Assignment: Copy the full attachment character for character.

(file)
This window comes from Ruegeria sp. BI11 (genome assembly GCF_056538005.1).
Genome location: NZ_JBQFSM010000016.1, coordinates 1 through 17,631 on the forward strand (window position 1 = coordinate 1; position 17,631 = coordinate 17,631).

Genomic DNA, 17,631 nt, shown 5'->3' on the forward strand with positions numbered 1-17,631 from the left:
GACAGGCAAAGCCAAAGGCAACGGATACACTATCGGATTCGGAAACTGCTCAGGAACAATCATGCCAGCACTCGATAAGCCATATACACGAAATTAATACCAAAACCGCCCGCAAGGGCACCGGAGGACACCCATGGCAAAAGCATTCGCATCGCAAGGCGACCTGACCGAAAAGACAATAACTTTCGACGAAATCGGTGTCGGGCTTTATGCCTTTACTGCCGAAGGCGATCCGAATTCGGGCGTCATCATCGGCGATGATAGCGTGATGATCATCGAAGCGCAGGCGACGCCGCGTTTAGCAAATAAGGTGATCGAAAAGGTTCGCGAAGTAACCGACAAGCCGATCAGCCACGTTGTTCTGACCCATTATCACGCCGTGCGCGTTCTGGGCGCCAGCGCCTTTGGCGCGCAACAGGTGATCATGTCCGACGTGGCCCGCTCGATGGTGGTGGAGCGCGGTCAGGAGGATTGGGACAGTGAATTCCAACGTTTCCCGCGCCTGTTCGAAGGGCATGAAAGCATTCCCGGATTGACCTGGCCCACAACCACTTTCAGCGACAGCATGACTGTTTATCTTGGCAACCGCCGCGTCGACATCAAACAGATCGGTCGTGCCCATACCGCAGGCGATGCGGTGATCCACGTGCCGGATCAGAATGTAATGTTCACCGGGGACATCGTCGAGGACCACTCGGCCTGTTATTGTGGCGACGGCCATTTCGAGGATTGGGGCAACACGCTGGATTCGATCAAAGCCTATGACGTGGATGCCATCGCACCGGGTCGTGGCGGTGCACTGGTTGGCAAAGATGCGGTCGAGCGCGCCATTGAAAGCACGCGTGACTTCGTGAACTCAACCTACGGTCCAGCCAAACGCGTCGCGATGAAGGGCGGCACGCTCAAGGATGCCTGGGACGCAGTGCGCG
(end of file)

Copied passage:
This window comes from Ruegeria sp. BI11 (genome assembly GCF_056538005.1).
Genome location: NZ_JBQFSM010000016.1, coordinates 1 through 17,631 on the forward strand (window position 1 = coordinate 1; position 17,631 = coordinate 17,631).

Genomic DNA, 17,631 nt, shown 5'->3' on the forward strand with positions numbered 1-17,631 from the left:
GACAGGCAAAGCCAAAGGCAACGGATACACTATCGGATTCGGAAACTGCTCAGGAACAATCATGCCAGCACTCGATAAGCCATATACACGAAATTAATACCAAAACCGCCCGCAAGGGCACCGGAGGACACCCATGGCAAAAGCATTCGCATCGCAAGGCGACCTGACCGAAAAGACAATAACTTTCGACGAAATCGGTGTCGGGCTTTATGCCTTTACTGCCGAAGGCGATCCGAATTCGGGCGTCATCATCGGCGATGATAGCGTGATGATCATCGAAGCGCAGGCGACGCCGCGTTTAGCAAATAAGGTGATCGAAAAGGTTCGCGAAGTAACCGACAAGCCGATCAGCCACGTTGTTCTGACCCATTATCACGCCGTGCGCGTTCTGGGCGCCAGCGCCTTTGGCGCGCAACAGGTGATCATGTCCGACGTGGCCCGCTCGATGGTGGTGGAGCGCGGTCAGGAGGATTGGGACAGTGAATTCCAACGTTTCCCGCGCCTGTTCGAAGGGCATGAAAGCATTCCCGGATTGACCTGGCCCACAACCACTTTCAGCGACAGCATGACTGTTTATCTTGGCAACCGCCGCGTCGACATCAAACAGATCGGTCGTGCCCATACCGCAGGCGATGCGGTGATCCACGTGCCGGATCAGAATGTAATGTTCACCGGGGACATCGTCGAGGACCACTCGGCCTGTTATTGTGGCGACGGCCATTTCGAGGATTGGGGCAACACGCTGGATTCGATCAAAGCCTATGACGTGGATGCCATCGCACCGGGTCGTGGCGGTGCACTGGTTGGCAAAGATGCGGTCGAGCGCGCCATTGAAAGCACGCGTGACTTCGTGAACTCAACCTACGGTCCAGCCAAACGCGTCGCGATGAAGGGCGGCACGCTCAAGGATGCCTGGGACGCAGTGCGCG